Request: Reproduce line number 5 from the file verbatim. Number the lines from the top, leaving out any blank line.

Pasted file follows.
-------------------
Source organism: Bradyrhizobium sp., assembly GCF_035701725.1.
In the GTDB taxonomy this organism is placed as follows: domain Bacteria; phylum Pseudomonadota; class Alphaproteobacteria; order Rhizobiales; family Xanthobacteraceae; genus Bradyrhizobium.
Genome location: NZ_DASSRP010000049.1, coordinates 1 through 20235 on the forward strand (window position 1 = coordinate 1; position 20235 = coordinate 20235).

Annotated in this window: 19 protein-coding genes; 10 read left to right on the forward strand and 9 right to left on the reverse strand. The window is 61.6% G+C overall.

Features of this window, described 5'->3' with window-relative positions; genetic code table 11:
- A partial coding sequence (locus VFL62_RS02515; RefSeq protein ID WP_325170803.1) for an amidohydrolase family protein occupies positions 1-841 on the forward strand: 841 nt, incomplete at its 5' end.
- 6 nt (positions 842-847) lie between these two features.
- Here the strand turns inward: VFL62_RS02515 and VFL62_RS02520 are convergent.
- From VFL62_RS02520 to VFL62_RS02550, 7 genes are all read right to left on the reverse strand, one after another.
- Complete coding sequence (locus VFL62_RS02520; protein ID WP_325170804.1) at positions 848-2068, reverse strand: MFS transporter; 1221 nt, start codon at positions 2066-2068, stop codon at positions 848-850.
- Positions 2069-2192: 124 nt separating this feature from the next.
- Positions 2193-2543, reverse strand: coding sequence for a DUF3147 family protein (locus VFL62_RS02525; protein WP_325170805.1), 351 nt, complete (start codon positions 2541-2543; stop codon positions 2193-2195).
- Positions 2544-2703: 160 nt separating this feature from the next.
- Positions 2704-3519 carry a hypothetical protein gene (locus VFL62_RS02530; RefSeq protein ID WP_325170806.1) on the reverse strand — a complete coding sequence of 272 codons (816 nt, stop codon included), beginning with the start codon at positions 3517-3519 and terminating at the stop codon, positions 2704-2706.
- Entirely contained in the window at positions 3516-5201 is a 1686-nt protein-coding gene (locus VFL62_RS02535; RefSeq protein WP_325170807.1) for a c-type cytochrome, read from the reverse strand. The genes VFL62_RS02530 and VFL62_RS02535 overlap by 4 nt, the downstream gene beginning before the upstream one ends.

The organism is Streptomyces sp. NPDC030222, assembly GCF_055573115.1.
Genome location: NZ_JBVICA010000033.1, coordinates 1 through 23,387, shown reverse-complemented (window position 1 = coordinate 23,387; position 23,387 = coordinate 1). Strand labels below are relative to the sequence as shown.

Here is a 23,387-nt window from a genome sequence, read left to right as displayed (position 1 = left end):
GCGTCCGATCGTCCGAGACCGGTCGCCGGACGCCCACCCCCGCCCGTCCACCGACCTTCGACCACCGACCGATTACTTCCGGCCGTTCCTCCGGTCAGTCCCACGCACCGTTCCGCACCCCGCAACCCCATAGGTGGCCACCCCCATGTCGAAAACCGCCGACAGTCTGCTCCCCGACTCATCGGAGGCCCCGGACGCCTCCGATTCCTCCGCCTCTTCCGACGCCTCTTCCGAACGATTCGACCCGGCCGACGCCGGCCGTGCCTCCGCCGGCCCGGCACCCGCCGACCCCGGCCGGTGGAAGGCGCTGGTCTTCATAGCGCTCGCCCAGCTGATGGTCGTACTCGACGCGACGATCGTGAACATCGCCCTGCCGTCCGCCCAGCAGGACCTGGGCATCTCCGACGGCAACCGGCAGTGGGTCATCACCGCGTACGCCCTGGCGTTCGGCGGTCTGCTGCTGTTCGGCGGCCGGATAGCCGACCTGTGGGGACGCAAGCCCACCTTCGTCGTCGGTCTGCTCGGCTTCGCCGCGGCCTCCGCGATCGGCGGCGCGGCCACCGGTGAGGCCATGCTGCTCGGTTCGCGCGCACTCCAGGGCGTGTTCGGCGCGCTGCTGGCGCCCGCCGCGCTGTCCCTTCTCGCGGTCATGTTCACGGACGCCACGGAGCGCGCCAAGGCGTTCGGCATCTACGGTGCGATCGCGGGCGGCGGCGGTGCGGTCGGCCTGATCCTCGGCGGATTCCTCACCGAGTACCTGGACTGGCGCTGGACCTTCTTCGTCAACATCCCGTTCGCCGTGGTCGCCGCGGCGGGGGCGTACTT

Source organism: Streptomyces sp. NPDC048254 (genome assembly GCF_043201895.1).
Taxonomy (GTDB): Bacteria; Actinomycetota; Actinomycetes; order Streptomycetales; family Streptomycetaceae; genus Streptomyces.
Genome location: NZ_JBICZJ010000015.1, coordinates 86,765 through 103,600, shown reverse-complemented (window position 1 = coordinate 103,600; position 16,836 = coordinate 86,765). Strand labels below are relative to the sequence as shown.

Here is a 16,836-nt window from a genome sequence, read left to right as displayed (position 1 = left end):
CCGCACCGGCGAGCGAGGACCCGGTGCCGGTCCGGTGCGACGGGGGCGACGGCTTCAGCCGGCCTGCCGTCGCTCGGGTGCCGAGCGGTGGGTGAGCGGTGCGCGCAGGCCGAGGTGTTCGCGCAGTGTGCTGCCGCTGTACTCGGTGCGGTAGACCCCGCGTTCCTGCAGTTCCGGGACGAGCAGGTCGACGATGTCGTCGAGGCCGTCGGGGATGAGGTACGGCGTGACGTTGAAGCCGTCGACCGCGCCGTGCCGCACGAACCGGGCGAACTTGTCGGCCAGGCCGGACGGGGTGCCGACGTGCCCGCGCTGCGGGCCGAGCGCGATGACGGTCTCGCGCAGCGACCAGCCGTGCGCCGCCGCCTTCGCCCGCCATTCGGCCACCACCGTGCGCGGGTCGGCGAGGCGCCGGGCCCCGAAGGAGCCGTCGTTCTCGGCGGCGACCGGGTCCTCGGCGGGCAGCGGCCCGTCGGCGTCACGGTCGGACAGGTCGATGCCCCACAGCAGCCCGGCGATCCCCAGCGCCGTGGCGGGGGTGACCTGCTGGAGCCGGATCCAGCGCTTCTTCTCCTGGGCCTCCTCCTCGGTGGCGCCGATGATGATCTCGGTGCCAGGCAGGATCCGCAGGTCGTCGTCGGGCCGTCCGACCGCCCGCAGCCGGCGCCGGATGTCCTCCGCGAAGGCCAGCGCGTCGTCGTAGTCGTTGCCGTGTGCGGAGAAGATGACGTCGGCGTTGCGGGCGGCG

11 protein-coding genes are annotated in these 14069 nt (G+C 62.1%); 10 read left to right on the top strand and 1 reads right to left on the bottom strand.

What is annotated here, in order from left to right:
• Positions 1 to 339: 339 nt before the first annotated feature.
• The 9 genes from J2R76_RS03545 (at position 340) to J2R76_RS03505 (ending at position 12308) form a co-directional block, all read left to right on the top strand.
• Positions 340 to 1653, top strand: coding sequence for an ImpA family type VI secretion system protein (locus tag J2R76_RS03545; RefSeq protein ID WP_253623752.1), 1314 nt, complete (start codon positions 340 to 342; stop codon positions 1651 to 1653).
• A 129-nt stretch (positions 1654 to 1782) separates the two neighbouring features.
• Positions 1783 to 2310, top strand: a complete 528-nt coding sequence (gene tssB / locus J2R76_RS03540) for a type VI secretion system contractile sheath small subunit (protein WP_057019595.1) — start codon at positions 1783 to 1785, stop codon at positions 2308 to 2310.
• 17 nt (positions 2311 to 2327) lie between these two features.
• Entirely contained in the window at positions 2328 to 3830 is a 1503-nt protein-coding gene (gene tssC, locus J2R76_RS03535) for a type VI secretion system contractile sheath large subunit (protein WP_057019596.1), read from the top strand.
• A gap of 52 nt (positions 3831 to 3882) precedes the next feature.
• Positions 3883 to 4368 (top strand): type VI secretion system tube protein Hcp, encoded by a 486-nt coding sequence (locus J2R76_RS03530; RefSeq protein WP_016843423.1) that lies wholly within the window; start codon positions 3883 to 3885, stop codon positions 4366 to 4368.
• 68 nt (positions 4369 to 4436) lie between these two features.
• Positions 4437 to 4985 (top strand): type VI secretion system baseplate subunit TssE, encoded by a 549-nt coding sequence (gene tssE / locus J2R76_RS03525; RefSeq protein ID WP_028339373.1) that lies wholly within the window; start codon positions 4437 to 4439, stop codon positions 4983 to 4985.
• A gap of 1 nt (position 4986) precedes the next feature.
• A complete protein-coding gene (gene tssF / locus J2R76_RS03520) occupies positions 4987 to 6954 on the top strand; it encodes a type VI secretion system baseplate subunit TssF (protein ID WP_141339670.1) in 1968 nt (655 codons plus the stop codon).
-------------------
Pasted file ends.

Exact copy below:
Features of this window, described 5'->3' with window-relative positions; genetic code table 11: